In a large metropolis like Philadelphia, things are usually bigger. The skyscrapers reach tall towards the clouds, the parks are vast and littered with historical markers, and flagshop store locations feature perhaps three floors of retail where their suburban counterparts have only one. But is bigger always better? Not necessarily. Old City Philadelphia is home to the world’s largest Wawa store, a sprawling monument to the refined convenience store, complete with a gourmet coffee bar, deluxe hoagie selections, a bespoke line of craft beers, and several murals by local artists framing places to sit and enjoy your food. But, as of Friday, Center City is also home to one of the chain’s smallest outposts: a 3,000 square foot mini-mart with a cunning, space-saving layout and a takeout window.

The extraordinarily small store, part of a new concept by the chain, opened Friday at 33 S. 16th Street. The first 100 guests in line received free coffee and a Wawa t-shirt. Mayor Jim Kenney himself cut the ribbon. Inside, the store featured large displays of both hot and cold express food items for customers to grab and go, an artisanal tea bar (a first for Wawa), along with fresh bakery offerings and a curated selection of snacks. Absent, of course, is Wawa’s signature make-your-own hoagie bar. New to the stage is the takeout window, meant to be used in conjunction with the Wawa app’s mobile ordering service. Customers can select and customize their drinks on their phones, and then stroll over to the window where it will be handmade and ready to go.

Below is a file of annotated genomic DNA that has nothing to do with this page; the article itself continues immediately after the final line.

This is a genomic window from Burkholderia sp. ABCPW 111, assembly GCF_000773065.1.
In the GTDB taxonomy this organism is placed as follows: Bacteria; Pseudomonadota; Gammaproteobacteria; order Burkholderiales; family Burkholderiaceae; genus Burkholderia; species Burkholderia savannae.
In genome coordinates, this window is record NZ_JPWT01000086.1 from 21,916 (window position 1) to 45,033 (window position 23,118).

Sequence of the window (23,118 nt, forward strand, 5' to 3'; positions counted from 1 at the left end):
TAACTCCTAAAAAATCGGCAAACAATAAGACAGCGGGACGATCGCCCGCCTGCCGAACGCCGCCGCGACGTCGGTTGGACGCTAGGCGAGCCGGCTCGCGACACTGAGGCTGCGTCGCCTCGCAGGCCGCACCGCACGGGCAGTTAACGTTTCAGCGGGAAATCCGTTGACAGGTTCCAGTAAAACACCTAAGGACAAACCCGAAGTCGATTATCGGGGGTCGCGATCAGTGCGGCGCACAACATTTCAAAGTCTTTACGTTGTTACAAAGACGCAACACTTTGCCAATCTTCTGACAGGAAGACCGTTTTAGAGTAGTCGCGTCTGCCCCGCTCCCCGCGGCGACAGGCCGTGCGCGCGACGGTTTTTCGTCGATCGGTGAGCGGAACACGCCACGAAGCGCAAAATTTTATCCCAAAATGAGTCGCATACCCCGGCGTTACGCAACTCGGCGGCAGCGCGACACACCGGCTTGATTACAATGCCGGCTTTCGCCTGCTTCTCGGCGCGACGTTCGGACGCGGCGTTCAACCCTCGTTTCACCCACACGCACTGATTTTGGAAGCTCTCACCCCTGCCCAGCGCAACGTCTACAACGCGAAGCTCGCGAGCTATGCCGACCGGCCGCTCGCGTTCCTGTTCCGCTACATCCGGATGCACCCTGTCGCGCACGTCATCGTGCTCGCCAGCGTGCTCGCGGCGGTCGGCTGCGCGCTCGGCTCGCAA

Why, after debuting the so-called “Mega Wawa,” would the chain choose to go mini? David Simonetti, senior director of store operations for Wawa, has the answer:

At Wawa, we strive to accommodate our customers in multiple ways and this new store design is geared towards meeting the needs of our local community members who require quick food options without sacrificing fresh and quality ingredients to fuel their daily routine.

This marks downtown’s ninth Wawa outlet, part of aggressive expansion in the most-trafficked part of the company’s home market.